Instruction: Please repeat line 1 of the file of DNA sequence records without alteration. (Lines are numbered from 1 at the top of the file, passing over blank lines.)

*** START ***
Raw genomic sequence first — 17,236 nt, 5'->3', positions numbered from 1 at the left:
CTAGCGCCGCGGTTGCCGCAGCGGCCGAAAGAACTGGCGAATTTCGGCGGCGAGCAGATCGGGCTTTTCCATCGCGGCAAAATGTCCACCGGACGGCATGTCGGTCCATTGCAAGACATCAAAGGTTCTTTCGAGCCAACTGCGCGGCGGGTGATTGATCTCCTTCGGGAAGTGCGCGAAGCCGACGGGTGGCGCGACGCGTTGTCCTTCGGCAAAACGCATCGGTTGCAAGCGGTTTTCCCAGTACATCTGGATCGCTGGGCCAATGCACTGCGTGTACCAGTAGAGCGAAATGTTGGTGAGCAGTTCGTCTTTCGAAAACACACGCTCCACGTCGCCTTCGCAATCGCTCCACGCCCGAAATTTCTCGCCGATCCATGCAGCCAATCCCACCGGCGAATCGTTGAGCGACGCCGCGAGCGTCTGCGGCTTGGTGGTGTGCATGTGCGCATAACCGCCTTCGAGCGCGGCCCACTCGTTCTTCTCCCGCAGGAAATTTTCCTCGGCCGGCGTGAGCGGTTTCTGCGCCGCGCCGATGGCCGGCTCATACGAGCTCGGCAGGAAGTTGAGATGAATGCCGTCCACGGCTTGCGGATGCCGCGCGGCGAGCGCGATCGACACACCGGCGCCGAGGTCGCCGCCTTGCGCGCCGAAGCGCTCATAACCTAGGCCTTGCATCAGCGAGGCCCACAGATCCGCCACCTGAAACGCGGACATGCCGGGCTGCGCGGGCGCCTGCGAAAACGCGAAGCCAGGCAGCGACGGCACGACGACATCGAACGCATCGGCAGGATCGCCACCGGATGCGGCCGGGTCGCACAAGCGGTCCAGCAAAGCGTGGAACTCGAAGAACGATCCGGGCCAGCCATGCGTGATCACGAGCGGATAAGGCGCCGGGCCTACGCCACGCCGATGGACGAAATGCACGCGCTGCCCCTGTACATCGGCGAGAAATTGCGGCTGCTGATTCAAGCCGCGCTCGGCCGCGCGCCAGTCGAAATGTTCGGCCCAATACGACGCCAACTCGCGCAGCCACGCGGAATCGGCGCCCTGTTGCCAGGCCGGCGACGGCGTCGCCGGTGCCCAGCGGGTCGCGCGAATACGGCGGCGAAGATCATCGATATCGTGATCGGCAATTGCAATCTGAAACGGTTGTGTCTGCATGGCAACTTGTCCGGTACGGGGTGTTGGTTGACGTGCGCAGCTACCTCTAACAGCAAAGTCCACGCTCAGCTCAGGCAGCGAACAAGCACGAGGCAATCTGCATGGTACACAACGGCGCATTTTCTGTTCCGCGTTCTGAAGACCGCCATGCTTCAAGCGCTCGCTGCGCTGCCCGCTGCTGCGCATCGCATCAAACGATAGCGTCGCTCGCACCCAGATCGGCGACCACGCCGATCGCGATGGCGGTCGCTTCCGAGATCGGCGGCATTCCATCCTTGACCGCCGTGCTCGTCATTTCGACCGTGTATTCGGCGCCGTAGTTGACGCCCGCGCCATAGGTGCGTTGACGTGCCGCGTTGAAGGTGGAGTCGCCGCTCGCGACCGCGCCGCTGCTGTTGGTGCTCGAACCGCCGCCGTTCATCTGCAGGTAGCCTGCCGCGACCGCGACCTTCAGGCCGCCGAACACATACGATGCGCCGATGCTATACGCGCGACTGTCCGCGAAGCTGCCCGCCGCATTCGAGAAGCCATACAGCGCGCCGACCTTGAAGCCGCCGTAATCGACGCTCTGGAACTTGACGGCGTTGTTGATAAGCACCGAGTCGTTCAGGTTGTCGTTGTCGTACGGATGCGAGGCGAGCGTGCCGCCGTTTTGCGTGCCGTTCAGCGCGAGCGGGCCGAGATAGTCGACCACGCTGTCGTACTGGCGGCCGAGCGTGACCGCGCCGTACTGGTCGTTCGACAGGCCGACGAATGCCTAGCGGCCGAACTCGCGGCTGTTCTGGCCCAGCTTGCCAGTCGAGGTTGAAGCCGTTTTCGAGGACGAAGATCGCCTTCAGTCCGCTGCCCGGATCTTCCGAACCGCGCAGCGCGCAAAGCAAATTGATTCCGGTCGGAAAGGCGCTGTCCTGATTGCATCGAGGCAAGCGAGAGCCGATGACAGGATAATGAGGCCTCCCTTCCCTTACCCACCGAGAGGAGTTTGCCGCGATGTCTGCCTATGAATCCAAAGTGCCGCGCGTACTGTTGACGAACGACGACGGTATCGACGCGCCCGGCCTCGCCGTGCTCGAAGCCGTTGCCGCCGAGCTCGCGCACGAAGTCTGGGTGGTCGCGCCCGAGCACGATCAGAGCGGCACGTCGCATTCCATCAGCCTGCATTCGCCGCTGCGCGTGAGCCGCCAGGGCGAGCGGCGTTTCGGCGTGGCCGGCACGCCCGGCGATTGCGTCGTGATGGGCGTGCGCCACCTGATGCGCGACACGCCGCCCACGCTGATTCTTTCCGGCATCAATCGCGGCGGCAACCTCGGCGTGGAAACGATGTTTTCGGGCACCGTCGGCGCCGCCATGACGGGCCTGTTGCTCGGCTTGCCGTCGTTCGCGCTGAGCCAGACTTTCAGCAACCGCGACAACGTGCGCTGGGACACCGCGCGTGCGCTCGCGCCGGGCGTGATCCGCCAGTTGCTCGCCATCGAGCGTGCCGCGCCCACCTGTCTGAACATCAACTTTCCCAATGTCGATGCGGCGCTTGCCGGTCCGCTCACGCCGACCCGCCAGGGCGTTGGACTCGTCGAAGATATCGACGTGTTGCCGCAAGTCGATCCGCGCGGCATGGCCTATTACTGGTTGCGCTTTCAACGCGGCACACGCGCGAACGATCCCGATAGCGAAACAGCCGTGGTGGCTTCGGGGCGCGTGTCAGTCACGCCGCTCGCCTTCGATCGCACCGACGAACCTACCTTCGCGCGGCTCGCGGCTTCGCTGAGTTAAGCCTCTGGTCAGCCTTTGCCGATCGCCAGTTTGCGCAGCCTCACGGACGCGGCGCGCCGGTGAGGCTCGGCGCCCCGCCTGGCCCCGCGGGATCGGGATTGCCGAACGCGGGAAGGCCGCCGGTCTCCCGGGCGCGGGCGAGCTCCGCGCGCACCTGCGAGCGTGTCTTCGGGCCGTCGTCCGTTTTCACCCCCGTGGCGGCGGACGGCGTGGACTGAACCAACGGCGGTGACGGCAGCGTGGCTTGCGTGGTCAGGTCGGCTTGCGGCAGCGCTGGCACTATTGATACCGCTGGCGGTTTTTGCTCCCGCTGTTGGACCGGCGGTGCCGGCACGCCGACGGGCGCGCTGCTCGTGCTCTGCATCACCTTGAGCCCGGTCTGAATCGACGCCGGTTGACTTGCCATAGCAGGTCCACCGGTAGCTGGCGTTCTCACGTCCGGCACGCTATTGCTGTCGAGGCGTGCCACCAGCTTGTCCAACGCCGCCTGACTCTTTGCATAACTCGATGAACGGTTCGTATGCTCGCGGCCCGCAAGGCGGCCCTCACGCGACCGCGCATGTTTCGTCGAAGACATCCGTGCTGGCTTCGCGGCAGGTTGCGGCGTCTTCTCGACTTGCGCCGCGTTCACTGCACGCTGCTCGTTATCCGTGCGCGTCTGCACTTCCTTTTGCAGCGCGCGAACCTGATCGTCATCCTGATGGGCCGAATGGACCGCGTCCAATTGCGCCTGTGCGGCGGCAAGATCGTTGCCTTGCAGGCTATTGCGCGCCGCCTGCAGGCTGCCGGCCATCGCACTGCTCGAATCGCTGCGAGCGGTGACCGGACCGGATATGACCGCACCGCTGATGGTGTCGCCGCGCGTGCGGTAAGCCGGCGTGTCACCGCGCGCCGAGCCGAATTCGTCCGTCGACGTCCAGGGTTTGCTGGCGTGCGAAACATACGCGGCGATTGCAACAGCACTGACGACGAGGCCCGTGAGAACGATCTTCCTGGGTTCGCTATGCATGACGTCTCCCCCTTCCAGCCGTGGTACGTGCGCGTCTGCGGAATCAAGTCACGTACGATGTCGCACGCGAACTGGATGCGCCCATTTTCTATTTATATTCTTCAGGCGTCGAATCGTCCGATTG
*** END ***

Raw genomic sequence first — 17,236 nt, 5'->3', positions numbered from 1 at the left: